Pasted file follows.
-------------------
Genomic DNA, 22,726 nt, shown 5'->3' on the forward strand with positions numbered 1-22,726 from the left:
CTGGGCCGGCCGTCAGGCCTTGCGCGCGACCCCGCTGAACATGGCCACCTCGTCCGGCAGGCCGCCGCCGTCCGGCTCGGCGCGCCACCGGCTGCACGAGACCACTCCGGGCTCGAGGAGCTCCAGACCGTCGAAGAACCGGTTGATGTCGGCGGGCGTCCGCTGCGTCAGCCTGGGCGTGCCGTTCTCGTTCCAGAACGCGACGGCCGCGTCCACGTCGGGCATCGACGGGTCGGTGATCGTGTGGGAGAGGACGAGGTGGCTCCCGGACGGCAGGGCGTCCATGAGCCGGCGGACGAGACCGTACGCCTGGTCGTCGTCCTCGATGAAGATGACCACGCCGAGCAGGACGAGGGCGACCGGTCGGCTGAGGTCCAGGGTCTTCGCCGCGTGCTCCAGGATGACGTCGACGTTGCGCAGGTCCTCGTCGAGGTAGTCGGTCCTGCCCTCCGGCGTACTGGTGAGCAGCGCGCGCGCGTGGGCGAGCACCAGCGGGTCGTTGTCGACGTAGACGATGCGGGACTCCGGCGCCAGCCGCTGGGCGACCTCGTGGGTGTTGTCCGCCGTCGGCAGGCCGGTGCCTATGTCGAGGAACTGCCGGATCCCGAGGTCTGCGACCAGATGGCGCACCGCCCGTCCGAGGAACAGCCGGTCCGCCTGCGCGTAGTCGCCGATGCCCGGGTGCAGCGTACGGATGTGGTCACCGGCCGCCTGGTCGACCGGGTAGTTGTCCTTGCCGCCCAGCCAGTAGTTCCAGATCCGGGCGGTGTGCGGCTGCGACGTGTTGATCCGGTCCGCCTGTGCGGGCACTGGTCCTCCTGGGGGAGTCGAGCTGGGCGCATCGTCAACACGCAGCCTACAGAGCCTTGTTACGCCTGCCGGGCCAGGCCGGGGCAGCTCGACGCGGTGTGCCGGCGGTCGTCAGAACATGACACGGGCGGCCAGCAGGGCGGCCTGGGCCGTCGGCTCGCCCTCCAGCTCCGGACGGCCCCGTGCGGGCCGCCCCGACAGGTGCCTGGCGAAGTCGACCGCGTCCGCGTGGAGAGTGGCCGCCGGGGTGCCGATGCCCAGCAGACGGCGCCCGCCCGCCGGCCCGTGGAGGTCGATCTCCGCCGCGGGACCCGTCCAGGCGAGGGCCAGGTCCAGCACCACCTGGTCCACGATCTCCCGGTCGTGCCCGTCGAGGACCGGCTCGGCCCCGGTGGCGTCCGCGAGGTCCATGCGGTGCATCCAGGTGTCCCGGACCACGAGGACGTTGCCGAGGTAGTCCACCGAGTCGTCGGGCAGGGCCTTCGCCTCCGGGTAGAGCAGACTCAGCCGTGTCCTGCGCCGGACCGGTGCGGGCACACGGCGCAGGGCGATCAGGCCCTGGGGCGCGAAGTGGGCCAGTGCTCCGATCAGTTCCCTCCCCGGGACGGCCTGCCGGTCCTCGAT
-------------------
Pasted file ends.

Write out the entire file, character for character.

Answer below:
Genomic DNA, 22,726 nt, shown 5'->3' on the forward strand with positions numbered 1-22,726 from the left:
CTGGGCCGGCCGTCAGGCCTTGCGCGCGACCCCGCTGAACATGGCCACCTCGTCCGGCAGGCCGCCGCCGTCCGGCTCGGCGCGCCACCGGCTGCACGAGACCACTCCGGGCTCGAGGAGCTCCAGACCGTCGAAGAACCGGTTGATGTCGGCGGGCGTCCGCTGCGTCAGCCTGGGCGTGCCGTTCTCGTTCCAGAACGCGACGGCCGCGTCCACGTCGGGCATCGACGGGTCGGTGATCGTGTGGGAGAGGACGAGGTGGCTCCCGGACGGCAGGGCGTCCATGAGCCGGCGGACGAGACCGTACGCCTGGTCGTCGTCCTCGATGAAGATGACCACGCCGAGCAGGACGAGGGCGACCGGTCGGCTGAGGTCCAGGGTCTTCGCCGCGTGCTCCAGGATGACGTCGACGTTGCGCAGGTCCTCGTCGAGGTAGTCGGTCCTGCCCTCCGGCGTACTGGTGAGCAGCGCGCGCGCGTGGGCGAGCACCAGCGGGTCGTTGTCGACGTAGACGATGCGGGACTCCGGCGCCAGCCGCTGGGCGACCTCGTGGGTGTTGTCCGCCGTCGGCAGGCCGGTGCCTATGTCGAGGAACTGCCGGATCCCGAGGTCTGCGACCAGATGGCGCACCGCCCGTCCGAGGAACAGCCGGTCCGCCTGCGCGTAGTCGCCGATGCCCGGGTGCAGCGTACGGATGTGGTCACCGGCCGCCTGGTCGACCGGGTAGTTGTCCTTGCCGCCCAGCCAGTAGTTCCAGATCCGGGCGGTGTGCGGCTGCGACGTGTTGATCCGGTCCGCCTGTGCGGGCACTGGTCCTCCTGGGGGAGTCGAGCTGGGCGCATCGTCAACACGCAGCCTACAGAGCCTTGTTACGCCTGCCGGGCCAGGCCGGGGCAGCTCGACGCGGTGTGCCGGCGGTCGTCAGAACATGACACGGGCGGCCAGCAGGGCGGCCTGGGCCGTCGGCTCGCCCTCCAGCTCCGGACGGCCCCGTGCGGGCCGCCCCGACAGGTGCCTGGCGAAGTCGACCGCGTCCGCGTGGAGAGTGGCCGCCGGGGTGCCGATGCCCAGCAGACGGCGCCCGCCCGCCGGCCCGTGGAGGTCGATCTCCGCCGCGGGACCCGTCCAGGCGAGGGCCAGGTCCAGCACCACCTGGTCCACGATCTCCCGGTCGTGCCCGTCGAGGACCGGCTCGGCCCCGGTGGCGTCCGCGAGGTCCATGCGGTGCATCCAGGTGTCCCGGACCACGAGGACGTTGCCGAGGTAGTCCACCGAGTCGTCGGGCAGGGCCTTCGCCTCCGGGTAGAGCAGACTCAGCCGTGTCCTGCGCCGGACCGGTGCGGGCACACGGCGCAGGGCGATCAGGCCCTGGGGCGCGAAGTGGGCCAGTGCTCCGATCAGTTCCCTCCCCGGGACGGCCTGCCGGTCCTCGAT